Another Phở restaurant review, I’m sorry. I’ve been having a craving, and as we are saving up money to buy a house, Phở’s “cheap eats” appeal makes it too hard to resist.
As a friend recently said, you eat Phở in West Valley. While that’s generally true, we do have a couple gems outside of the West Valley City borders; Phở Tay Ho and now Phở 33.
Phở 33 is a relatively new restaurant having opened around the beginning of October. One really cool aspect to note is that they offer delivery. Phở delivery? What? Phở real. If I lived in the Midvale area, I would be pretty stoked about that service.
The outside atmosphere isn’t too great. Typical lower State street blight and it shares the space with a shady looking bar. This might be a deterrent for some, but I’ve found that the best ethnic food typically comes from these types of circumstances. Inside, the atmosphere is clean but nothing fancy and could probably use some updating. If you’re looking for a pretty place to eat, this isn’t the place. And watch out for some errant springs to pop out of those booths. I didn’t see any make the break, but sitting down I felt a few trying to pinch my butt. LMFAO and other top 40 dance hits were the musical accompaniment for the meal.
However, we were here for some Phở and Phở only. That’s where Phở 33 shines – they make some killer Phở.
The plate of garnishes was brought out almost immediately after we ordered. Much like Asia Palace, I was pleased to see culantro as one of the items offered. For condiments, they had the obligatory sriracha and hoisin, but no chili oil. I didn’t plan on using any so I didn’t ask if they had any in the back I could use, so chili oil lovers might want to consider asking.
We did not order the off-menu special Phở 33 which is like a đặc biệt (all selections of beef, including tripe and tendon) that you would find on most Phở menus with the addition of Oxtail bone that you would NOT find at most Phở places in Salt Lake City. Next time I will probably order this, even though I’m not a tendon fan, just to see how much that bone adds to the flavor of the broth.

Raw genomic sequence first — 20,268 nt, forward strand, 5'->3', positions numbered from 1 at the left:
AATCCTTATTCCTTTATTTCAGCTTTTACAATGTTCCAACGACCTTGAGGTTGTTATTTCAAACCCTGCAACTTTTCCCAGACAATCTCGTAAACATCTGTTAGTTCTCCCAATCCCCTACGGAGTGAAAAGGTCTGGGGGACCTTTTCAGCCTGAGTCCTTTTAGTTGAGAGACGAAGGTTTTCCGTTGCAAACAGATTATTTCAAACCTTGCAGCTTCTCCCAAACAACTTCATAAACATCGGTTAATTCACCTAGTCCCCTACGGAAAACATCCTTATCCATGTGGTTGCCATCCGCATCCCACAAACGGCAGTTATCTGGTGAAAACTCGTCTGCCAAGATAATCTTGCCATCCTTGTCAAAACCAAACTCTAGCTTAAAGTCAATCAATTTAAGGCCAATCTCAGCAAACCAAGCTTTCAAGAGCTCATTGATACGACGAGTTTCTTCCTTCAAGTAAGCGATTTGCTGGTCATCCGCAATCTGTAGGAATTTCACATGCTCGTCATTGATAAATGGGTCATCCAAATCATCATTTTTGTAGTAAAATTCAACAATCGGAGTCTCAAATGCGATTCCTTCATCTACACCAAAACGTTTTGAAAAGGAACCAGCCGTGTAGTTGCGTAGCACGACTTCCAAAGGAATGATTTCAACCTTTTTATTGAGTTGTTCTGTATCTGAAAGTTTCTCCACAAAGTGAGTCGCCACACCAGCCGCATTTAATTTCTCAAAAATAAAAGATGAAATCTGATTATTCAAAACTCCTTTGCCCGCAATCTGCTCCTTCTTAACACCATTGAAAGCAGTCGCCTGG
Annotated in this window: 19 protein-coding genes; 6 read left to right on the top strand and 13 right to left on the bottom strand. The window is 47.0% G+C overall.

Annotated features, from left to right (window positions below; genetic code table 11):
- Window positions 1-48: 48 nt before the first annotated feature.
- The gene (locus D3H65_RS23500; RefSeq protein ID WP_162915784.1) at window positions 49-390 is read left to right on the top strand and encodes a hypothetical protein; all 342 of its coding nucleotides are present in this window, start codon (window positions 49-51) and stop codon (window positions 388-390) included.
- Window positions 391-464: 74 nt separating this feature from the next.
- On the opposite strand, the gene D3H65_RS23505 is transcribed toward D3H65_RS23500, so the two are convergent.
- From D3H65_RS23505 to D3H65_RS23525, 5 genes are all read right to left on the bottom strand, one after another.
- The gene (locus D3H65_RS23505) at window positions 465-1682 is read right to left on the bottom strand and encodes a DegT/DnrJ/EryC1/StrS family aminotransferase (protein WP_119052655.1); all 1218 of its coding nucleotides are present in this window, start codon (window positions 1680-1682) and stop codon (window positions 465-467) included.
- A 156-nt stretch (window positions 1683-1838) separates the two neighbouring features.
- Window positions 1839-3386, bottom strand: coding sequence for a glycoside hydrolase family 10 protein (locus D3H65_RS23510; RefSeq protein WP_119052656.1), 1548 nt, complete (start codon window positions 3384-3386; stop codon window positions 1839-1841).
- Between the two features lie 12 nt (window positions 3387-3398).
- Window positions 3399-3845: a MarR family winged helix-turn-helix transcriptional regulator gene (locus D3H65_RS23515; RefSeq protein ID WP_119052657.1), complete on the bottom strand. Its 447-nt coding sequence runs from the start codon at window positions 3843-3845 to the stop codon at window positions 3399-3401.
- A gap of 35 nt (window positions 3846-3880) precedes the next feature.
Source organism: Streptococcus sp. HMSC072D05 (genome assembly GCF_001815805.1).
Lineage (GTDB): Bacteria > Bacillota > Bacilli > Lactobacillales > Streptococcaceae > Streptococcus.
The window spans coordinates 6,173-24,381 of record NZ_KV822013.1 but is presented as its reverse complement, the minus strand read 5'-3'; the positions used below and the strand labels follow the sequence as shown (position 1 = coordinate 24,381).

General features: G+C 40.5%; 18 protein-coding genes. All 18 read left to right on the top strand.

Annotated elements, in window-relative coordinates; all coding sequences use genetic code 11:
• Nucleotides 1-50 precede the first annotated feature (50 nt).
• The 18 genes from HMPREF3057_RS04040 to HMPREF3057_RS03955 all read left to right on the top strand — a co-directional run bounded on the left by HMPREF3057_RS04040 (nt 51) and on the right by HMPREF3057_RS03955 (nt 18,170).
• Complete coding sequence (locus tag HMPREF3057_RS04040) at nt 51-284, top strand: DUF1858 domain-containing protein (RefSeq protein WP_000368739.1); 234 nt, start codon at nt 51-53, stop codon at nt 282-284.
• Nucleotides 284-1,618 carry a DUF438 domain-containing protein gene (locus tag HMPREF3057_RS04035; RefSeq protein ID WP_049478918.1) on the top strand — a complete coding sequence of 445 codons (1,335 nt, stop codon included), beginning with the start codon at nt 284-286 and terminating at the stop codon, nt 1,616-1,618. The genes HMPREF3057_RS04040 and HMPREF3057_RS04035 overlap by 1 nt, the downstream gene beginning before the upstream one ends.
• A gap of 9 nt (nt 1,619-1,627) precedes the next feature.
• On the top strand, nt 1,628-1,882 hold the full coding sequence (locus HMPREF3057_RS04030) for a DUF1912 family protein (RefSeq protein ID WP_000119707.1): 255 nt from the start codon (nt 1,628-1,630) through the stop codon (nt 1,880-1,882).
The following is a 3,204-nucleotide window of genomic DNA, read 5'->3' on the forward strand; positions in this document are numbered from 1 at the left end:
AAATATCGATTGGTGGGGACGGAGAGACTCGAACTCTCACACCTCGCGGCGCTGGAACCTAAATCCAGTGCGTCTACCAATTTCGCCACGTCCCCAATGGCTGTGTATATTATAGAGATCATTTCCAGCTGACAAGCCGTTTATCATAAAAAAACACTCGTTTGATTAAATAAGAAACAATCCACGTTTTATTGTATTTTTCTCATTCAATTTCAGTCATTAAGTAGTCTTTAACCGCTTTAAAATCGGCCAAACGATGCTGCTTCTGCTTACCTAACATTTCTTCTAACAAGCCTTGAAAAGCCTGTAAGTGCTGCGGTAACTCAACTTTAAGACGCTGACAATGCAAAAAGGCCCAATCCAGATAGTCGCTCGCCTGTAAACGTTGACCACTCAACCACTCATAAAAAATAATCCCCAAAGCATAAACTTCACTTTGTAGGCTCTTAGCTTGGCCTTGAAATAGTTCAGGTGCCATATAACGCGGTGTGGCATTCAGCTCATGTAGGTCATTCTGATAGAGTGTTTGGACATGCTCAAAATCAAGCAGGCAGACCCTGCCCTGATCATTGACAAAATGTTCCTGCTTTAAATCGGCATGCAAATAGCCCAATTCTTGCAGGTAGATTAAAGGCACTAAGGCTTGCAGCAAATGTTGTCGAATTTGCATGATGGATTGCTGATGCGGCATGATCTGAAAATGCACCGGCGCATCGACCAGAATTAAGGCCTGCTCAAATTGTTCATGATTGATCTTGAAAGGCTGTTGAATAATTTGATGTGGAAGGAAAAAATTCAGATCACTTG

What we did order was the #13 – rare beef, flank, and beef ball – and the #14 – rare beef and beef ball. Both of which came out in giant deep bowls with a generous topping of scallions, onions, and cilantro. The broth was deeper colored than some and extremely aromatic. I could tell the instant I laid eyes on it that we had found a winner.
In line with my usual Phở ritual, I started the meal with a taste of the broth. It’s a bit sweeter than the broth found at Asia Palace (which is my benchmark for all Phở broth) but every bit as rich – YUM. The serving of meat was also extremely generous. The noodles were chewy and a bit more dense than Asia Palace, but this wasn’t a bad thing for us, just different. The rare beef was cut perfectly paper thin and in very large cuts and the beef balls were of average size. The hubby had ordered the same bowl with the addition of flank, which was a nice fatty flank. My only complaint were the beef balls as they had some pretty large chunks of tendon in them that were not very pleasant to chew. A liberal bath of a hoisin and srirachi bath made those tolerable.
The service was extremely attentive, and when I asked for a box to take home the portion of the massive bowl of Phở I could not finish, the waitress told us that she would box it (thank the stars, because I am NOT a professional Phở boxer, for sure, and we always end up with a nice puddle on our table when I attempt). I was even more pleased when she returned and the boxes had been shrink-wrapped, despite how much I love my Phở scented car mats.
One last detail to note – their Vietnamese coffee is served pre-dripped and ready to drink. If you want it to drip at your table, I assume you could ask – try it.
I’m adding this to my top three Phở places in Salt Lake City. Give them a little more time, and we’ll see how they rate.